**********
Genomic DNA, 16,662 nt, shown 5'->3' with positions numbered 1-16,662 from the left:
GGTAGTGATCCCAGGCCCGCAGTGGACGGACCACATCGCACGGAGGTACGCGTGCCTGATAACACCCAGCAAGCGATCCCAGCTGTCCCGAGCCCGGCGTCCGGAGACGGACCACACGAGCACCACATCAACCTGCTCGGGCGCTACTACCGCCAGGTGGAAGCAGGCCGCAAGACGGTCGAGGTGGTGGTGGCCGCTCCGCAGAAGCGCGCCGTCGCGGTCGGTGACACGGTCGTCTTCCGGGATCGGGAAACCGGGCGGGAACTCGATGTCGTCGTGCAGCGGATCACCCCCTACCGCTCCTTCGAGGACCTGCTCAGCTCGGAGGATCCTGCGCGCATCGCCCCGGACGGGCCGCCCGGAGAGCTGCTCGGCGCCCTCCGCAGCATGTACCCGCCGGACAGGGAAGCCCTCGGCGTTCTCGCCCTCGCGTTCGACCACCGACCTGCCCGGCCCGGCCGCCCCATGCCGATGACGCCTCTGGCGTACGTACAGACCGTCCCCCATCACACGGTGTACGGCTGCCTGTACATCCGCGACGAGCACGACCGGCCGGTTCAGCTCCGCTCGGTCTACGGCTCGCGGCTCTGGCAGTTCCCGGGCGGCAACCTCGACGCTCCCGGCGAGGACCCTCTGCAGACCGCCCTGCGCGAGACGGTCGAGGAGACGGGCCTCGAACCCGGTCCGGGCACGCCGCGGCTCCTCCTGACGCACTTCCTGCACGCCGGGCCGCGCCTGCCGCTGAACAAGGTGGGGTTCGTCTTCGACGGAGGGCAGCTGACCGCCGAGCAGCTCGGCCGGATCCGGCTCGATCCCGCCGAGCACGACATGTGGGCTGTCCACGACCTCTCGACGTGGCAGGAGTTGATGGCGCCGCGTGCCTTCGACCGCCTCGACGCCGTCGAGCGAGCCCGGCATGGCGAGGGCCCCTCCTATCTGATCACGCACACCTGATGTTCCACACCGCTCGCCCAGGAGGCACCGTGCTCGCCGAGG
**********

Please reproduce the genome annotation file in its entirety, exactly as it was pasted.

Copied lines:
Genomic DNA, 16,662 nt, shown 5'->3' with positions numbered 1-16,662 from the left:
GGTAGTGATCCCAGGCCCGCAGTGGACGGACCACATCGCACGGAGGTACGCGTGCCTGATAACACCCAGCAAGCGATCCCAGCTGTCCCGAGCCCGGCGTCCGGAGACGGACCACACGAGCACCACATCAACCTGCTCGGGCGCTACTACCGCCAGGTGGAAGCAGGCCGCAAGACGGTCGAGGTGGTGGTGGCCGCTCCGCAGAAGCGCGCCGTCGCGGTCGGTGACACGGTCGTCTTCCGGGATCGGGAAACCGGGCGGGAACTCGATGTCGTCGTGCAGCGGATCACCCCCTACCGCTCCTTCGAGGACCTGCTCAGCTCGGAGGATCCTGCGCGCATCGCCCCGGACGGGCCGCCCGGAGAGCTGCTCGGCGCCCTCCGCAGCATGTACCCGCCGGACAGGGAAGCCCTCGGCGTTCTCGCCCTCGCGTTCGACCACCGACCTGCCCGGCCCGGCCGCCCCATGCCGATGACGCCTCTGGCGTACGTACAGACCGTCCCCCATCACACGGTGTACGGCTGCCTGTACATCCGCGACGAGCACGACCGGCCGGTTCAGCTCCGCTCGGTCTACGGCTCGCGGCTCTGGCAGTTCCCGGGCGGCAACCTCGACGCTCCCGGCGAGGACCCTCTGCAGACCGCCCTGCGCGAGACGGTCGAGGAGACGGGCCTCGAACCCGGTCCGGGCACGCCGCGGCTCCTCCTGACGCACTTCCTGCACGCCGGGCCGCGCCTGCCGCTGAACAAGGTGGGGTTCGTCTTCGACGGAGGGCAGCTGACCGCCGAGCAGCTCGGCCGGATCCGGCTCGATCCCGCCGAGCACGACATGTGGGCTGTCCACGACCTCTCGACGTGGCAGGAGTTGATGGCGCCGCGTGCCTTCGACCGCCTCGACGCCGTCGAGCGAGCCCGGCATGGCGAGGGCCCCTCCTATCTGATCACGCACACCTGATGTTCCACACCGCTCGCCCAGGAGGCACCGTGCTCGCCGAGG